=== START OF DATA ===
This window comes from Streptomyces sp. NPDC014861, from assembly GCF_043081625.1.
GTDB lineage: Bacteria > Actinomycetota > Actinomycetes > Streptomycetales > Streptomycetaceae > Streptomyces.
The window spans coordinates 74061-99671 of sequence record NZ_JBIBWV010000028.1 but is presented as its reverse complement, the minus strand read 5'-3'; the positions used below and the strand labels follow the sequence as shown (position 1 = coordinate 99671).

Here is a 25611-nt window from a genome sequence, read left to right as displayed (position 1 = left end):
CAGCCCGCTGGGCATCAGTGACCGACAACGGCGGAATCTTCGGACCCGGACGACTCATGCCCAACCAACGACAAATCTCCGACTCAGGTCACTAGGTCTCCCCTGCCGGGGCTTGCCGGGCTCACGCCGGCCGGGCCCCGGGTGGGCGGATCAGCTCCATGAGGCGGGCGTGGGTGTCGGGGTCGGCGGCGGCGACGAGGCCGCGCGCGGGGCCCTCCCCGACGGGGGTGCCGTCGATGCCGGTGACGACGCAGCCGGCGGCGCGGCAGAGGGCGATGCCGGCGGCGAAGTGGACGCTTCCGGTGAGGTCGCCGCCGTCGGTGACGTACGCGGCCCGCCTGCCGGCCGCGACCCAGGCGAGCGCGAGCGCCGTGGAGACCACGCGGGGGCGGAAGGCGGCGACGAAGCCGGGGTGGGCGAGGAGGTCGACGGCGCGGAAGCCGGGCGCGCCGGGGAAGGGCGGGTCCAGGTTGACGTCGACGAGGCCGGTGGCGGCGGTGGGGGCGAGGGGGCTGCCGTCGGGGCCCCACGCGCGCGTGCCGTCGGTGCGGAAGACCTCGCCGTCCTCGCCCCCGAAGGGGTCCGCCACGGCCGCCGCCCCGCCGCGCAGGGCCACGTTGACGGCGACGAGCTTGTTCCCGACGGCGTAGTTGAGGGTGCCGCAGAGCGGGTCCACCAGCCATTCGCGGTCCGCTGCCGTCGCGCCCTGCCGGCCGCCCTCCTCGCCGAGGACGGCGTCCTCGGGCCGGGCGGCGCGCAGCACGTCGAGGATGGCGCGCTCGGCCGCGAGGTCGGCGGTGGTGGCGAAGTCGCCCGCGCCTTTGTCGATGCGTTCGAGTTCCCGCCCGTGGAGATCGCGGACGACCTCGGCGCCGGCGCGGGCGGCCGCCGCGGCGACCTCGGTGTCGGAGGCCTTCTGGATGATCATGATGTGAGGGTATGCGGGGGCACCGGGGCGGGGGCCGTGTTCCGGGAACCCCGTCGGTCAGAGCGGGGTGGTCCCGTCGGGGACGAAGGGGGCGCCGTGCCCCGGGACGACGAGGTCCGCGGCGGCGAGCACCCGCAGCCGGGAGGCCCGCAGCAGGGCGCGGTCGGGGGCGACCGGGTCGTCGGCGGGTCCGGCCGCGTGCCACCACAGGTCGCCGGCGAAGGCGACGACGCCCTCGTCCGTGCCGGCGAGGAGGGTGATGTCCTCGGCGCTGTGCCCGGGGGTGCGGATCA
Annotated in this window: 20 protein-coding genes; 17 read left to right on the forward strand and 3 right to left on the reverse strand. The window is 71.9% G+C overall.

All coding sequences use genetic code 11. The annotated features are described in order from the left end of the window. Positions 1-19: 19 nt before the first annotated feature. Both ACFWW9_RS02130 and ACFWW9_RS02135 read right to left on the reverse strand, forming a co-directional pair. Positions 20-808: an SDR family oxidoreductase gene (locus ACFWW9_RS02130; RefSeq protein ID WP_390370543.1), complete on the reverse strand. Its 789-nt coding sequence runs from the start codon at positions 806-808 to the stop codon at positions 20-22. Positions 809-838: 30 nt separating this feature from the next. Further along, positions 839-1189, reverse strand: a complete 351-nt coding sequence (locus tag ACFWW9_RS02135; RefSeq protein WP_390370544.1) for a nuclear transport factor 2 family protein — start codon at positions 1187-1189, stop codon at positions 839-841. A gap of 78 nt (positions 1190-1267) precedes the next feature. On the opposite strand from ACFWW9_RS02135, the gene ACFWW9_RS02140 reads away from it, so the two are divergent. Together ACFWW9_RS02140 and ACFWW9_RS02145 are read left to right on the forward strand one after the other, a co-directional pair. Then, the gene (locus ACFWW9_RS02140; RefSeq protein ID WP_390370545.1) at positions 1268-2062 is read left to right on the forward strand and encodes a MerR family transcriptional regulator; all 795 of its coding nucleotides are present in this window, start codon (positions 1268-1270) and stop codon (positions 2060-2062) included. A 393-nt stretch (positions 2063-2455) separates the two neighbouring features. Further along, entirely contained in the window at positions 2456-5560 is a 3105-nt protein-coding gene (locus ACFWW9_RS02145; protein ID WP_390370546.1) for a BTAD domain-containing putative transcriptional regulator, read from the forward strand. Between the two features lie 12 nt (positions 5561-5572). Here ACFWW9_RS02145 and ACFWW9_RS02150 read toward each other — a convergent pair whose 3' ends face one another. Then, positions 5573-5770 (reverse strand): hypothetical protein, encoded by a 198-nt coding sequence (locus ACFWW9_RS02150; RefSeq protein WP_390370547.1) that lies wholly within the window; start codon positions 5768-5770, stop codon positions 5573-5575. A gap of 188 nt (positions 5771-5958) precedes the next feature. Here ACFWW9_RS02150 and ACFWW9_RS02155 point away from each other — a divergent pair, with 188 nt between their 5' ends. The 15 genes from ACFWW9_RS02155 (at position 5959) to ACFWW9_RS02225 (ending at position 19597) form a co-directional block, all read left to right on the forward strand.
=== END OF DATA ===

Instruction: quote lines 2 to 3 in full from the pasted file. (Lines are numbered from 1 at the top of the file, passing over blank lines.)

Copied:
GTDB lineage: Bacteria > Actinomycetota > Actinomycetes > Streptomycetales > Streptomycetaceae > Streptomyces.
The window spans coordinates 74061-99671 of sequence record NZ_JBIBWV010000028.1 but is presented as its reverse complement, the minus strand read 5'-3'; the positions used below and the strand labels follow the sequence as shown (position 1 = coordinate 99671).